This morning I celebrated the Maundy Thursday Eucharist at St John's Canton for a dozen people, thus setting the Parish clergy free to attend the Bishop's Chrism Mass at the Cathedral. This is an important occasion in the year for bonding between the bishops and their full time clerics, I'm happy to support them in this way, plus I get to use the 1984 Church in Wales equivalent of the Book of Common Prayer, the substance of which dates back to revision which began in 1966, just before I entered St Mike's. It's the traditional element of worship that defined my generation, one we moved away from in successive modernising revisions and return to for a sense of continuity. After a lifetime advocating modernisation and liturgical renewal, I still know it off by heart and enjoy being leading a congregation which is still at home with it.
As a student we studied the English Book of Common Prayer, the 'Urtext' of Anglicanism, translated first into Welsh in 1567. I got to use it once or twice a month in English for the first time after becoming priest in charge of St Paul with St Barnabas in Bristol in 1978. The other churches in the St Paul's area were already into modernising liturgical innovation when I arrived there, Advent 1975. Once I became Team Rector of Halesowen in 1989, I learned it by heart, having to use it weekly at the eight o'clock Communion, and other occasions. The classic register of liturgical English is as familiar to me as the modern. Likewise the language of the first post-Vatican II Missal of the Roman Church, from my days in an ecumenical university chaplaincy team over forty years ago. So many good experiences to give thanks for.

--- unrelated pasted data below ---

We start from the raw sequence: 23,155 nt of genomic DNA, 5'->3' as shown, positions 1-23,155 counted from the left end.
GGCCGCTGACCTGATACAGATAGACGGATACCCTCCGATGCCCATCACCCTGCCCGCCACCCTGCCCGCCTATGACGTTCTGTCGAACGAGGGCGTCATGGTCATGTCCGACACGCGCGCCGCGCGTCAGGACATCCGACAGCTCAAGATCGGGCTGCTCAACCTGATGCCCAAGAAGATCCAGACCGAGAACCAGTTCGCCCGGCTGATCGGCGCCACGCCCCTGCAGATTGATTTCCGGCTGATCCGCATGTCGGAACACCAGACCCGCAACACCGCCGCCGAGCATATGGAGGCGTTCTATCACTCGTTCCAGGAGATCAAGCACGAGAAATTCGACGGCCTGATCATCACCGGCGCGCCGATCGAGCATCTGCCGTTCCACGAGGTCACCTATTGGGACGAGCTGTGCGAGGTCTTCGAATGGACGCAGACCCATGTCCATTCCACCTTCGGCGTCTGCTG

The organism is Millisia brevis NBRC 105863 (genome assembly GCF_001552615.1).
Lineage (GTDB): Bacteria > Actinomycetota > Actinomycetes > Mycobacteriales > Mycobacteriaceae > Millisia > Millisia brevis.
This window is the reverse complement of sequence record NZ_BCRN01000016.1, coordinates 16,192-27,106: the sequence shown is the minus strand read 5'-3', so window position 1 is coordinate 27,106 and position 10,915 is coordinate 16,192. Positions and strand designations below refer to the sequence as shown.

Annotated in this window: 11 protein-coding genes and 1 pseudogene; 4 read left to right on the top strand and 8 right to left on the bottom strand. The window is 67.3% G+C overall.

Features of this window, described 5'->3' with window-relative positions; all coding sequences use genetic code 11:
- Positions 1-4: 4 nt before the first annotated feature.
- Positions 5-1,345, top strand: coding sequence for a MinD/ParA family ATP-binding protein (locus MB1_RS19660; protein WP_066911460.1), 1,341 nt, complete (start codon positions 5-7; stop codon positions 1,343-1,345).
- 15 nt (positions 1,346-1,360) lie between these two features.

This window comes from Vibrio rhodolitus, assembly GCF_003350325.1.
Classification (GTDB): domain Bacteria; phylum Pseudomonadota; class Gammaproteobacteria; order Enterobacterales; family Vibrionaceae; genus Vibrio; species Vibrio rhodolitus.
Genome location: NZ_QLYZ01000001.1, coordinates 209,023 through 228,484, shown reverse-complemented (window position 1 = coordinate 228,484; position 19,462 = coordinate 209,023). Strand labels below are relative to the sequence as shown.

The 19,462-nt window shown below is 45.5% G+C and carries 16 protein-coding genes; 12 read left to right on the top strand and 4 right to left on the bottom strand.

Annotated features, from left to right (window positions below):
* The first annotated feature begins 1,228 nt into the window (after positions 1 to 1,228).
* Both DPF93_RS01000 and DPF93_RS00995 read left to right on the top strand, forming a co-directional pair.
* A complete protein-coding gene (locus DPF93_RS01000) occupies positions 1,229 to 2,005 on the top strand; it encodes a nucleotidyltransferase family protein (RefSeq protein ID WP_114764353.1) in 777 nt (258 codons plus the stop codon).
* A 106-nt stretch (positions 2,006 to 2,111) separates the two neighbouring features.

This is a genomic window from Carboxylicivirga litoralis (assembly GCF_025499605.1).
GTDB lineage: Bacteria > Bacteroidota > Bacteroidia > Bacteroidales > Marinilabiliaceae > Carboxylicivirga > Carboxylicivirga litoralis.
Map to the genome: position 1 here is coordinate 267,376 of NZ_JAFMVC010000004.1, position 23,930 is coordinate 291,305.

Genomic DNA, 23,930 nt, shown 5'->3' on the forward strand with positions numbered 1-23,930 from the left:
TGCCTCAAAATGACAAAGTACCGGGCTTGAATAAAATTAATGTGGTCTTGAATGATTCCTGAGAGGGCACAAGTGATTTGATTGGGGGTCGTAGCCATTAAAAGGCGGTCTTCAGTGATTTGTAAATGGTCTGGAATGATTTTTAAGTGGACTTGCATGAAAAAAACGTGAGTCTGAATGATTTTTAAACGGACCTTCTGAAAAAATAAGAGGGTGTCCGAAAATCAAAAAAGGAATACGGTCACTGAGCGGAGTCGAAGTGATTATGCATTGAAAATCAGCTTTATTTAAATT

After lunch at home, I went into the office for a while before making my way on foot again over to St Germans for the evening Eucharist of the Lord's Supper. Having preached four times this week so far, ad extempore, I thought that I'd at least prepare some notes to contain my homily safely. After working on this for a quarter of an hour, MS Word crashed on me and the document eluded recovery - such an unusual occurrence, and I will read nothing into it - so I had to extend my extemporising run, although this was a little easier as I had done this in the morning Eucharist also. It's funny, I'm unused to feeling quite so unsafe when preaching. Trouble is, I'm far too used to vetting my own work before delivery.
The Eucharist was conducted with a full team of servers and catholic solemnity, with the sacrament in a monstrance for adoration for the Watch of the Passion at the end. This something I know is customary in some places, though not universally practised. It's certainly the first time I've ever had to do it, and I'm none the worse for that, although I felt tired afterwards, and left the others to set things straight after the stripping of the altars, and went straight home.